VW's 'dieselgate' puts spotlight on electric cars in Germany

German Environment Minister Barbara Hendricks recently complained the billions of euros VW could potentially face in fines &quot
German Environment Minister Barbara Hendricks recently complained the billions of euros VW could potentially face in fines "could have been used to finance an entire electric car programme"

The pollution-cheating scandal that has engulfed auto giant Volkswagen is turning up the heat on the German government to make more determined headway in its self-declared "electromobility" goals, analysts say.

The "bitter irony" of the scam that has rocked the automobile sector around the world and plunged the once-respected carmaker into a major crisis, is that the billions of euros VW could potentially face in fines "could have been used to finance an entire electric car programme," complained Environment Minister Barbara Hendricks recently.

Over the past six years, Berlin has put up 1.5 billion euros ($1.7 billion) for research into an electric car, the minister pointed out. And her ministry is looking into a series of measures to promote the electric car, such as tax incentives and purchase subsidies.

Her colleague at the Economy Ministry, Sigmar Gabriel, has said he was ready to support financial incentives, without specifying what form they should take.

And he is in favour of introducing quotas for in the car fleets of public authorities, with the aim of boosting demand.

Such ideas are enthusiastically welcomed by VDIK, the association of international motor vehicle manufacturers, which is calling for a purchase discount of "at least 5,000 euros" per electric car during a still undefined "transition period."

In 2009, the German government formulated a goal to have around one million electric cars on the road by 2020. And it restated that target earlier this year.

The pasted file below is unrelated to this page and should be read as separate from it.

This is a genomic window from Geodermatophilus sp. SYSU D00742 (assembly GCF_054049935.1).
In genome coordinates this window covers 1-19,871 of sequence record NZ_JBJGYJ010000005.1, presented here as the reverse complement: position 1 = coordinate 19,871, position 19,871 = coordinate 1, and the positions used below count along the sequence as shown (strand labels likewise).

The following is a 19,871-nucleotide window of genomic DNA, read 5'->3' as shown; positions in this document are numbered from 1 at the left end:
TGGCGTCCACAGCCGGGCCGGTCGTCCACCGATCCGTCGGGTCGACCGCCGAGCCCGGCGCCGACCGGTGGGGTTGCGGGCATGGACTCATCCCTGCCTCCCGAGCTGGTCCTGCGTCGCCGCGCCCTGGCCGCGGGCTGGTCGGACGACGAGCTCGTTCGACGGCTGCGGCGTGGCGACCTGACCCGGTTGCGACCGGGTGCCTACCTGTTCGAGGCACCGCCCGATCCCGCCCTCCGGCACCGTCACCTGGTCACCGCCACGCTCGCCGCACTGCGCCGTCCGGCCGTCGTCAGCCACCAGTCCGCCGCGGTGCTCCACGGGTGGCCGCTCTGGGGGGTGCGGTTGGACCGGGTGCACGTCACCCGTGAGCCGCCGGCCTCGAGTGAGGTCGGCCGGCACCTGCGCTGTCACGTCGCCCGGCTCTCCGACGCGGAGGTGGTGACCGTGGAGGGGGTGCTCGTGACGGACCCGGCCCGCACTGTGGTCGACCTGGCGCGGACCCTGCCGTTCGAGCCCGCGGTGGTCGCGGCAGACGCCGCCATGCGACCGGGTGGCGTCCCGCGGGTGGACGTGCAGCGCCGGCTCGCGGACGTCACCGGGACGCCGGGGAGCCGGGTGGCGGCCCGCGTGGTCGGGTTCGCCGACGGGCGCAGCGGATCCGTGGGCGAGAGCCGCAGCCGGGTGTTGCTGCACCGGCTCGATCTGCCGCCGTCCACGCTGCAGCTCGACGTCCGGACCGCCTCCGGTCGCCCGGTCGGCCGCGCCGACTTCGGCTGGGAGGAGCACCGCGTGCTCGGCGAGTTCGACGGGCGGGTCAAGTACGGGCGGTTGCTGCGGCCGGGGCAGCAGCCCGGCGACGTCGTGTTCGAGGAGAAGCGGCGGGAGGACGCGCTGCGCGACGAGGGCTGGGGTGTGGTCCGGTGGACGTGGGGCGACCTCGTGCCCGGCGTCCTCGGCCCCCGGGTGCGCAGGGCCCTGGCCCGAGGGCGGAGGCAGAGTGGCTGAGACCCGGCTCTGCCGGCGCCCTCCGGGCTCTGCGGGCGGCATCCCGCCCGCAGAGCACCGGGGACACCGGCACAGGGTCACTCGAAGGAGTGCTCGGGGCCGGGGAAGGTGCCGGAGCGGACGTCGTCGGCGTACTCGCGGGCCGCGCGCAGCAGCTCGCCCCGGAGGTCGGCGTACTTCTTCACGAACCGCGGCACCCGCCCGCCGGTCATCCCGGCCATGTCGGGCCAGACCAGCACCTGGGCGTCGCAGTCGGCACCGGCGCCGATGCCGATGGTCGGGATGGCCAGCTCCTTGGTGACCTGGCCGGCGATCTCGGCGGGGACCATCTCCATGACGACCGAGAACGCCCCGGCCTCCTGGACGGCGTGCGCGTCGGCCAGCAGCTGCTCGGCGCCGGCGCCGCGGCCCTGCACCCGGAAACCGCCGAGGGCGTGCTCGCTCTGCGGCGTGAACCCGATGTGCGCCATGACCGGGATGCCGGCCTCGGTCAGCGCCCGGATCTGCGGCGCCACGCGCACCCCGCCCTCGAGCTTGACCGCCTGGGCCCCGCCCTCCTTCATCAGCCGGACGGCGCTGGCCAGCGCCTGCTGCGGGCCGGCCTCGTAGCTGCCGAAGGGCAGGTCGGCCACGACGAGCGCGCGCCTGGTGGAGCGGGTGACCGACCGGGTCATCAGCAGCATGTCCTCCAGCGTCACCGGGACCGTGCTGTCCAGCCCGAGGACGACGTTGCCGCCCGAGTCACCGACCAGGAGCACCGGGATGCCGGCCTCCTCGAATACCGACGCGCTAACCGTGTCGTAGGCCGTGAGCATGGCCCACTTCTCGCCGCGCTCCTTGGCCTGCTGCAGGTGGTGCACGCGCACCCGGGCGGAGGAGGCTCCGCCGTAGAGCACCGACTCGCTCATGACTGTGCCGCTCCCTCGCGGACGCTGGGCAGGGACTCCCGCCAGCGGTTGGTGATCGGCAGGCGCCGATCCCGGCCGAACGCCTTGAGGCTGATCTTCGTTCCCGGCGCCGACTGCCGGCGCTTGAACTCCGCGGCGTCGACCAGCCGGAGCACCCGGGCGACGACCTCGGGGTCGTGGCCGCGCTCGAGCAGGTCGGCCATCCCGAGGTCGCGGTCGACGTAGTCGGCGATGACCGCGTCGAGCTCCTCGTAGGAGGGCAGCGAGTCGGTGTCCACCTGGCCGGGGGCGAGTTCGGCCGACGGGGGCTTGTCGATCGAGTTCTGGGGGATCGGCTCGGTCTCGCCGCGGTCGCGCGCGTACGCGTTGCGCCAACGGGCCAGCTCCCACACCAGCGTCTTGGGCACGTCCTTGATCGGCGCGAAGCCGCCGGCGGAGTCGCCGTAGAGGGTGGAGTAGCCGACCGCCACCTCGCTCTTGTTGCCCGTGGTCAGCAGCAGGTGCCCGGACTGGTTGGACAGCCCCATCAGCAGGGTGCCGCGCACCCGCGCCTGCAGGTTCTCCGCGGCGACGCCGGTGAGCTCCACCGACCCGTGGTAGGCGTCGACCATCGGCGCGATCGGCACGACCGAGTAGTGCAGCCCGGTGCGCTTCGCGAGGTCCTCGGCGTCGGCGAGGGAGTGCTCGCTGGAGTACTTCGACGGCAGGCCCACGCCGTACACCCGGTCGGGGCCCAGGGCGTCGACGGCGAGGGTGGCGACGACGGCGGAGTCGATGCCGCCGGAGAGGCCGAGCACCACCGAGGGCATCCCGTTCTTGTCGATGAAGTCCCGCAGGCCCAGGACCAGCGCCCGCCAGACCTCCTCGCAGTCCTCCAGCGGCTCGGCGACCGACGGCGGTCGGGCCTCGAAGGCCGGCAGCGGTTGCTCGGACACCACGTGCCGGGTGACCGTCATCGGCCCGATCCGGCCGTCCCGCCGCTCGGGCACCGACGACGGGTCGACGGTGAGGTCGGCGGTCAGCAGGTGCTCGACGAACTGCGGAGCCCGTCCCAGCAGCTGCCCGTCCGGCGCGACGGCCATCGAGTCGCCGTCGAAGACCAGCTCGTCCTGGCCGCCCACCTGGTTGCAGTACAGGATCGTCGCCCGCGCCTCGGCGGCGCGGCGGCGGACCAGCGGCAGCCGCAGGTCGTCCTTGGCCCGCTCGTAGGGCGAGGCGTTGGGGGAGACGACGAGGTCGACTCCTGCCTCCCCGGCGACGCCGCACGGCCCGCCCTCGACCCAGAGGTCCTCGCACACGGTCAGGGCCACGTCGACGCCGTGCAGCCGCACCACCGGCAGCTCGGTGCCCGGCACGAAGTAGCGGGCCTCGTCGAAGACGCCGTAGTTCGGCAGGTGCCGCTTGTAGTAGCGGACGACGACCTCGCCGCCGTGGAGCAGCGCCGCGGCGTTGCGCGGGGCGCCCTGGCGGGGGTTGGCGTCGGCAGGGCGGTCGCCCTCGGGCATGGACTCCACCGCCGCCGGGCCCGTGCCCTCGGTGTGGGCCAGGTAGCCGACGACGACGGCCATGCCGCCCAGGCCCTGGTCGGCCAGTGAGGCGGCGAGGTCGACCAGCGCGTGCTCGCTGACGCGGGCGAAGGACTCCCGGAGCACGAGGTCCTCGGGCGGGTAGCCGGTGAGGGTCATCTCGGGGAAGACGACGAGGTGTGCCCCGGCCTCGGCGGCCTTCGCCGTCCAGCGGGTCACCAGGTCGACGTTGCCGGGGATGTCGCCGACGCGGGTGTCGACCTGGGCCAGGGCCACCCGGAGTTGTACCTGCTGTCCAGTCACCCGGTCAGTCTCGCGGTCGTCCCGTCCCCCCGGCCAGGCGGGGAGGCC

But the goal is looking increasingly ephemeral and at the half-way point, the concrete numbers are woefully short of target, with a meagre 19,000 vehicles on the roads in Germany in September 2015.

The government's goal "is quite simply not achievable," said Stefan Bratzel, director of the Center of Automotive Research in Bergisch Gladbach.

There was "a lot of euphoria, but no vision for a feasible economic model" for the electric car in Germany, he complained.

German-made electric cars are displayed in front of the Berlin Congress Centre during a two-day national conference on "Ele
German-made electric cars are displayed in front of the Berlin Congress Centre during a two-day national conference on "Electro-mobility" or electric vehicles

'Concerted action'

The VW scandal may provide a chance to restart the electromobility debate in Germany.

"But for that, real concerted action is needed between automakers, suppliers and the authorities," Bratzel said.

Offering car buyers a purchase discount would likely prove only a flash in the pan with regard to kickstarting overall demand, the expert argued.

The main determining factors for the lasting success of electric vehicles would be considerations of "battery autonomy, infrastructure and price," Bratzel insisted.

Public subsidy of any electromobility initiative remains controversial.

The opposition environmentalist Green party is calling for a general overhaul of the system of taxes for vehicles, arguing that powerful, big-cylinder and pollutant engines should face the highest levies.

But that is a road the government appears reluctant to go down.

Instead, Berlin announced, just a week after the VW scandal broke, the construction of 400 battery-charging stations for electric cars at motorway service stations by 2017, as well as a number of "privileges" for electric vehicles on public roads.

They would, for example, be allowed to use bus lanes and benefit from free parking in towns and cities.

However, at the end of the day, it is the local and municipal authorities that have the final word on such initiatives and they "have no interest in jamming the bus lanes with private cars, even if they are electric cars," said Bratzel.

As time progresses and the dream of electromobility remains pie-in-the-sky, environmentalist groups are losing patience.

"Every year, Germany squanders seven billion euros on privileges for diesel, which is a pollutant technology," said Daniel Moser, who is responsible for transport issues at Greenpeace Germany.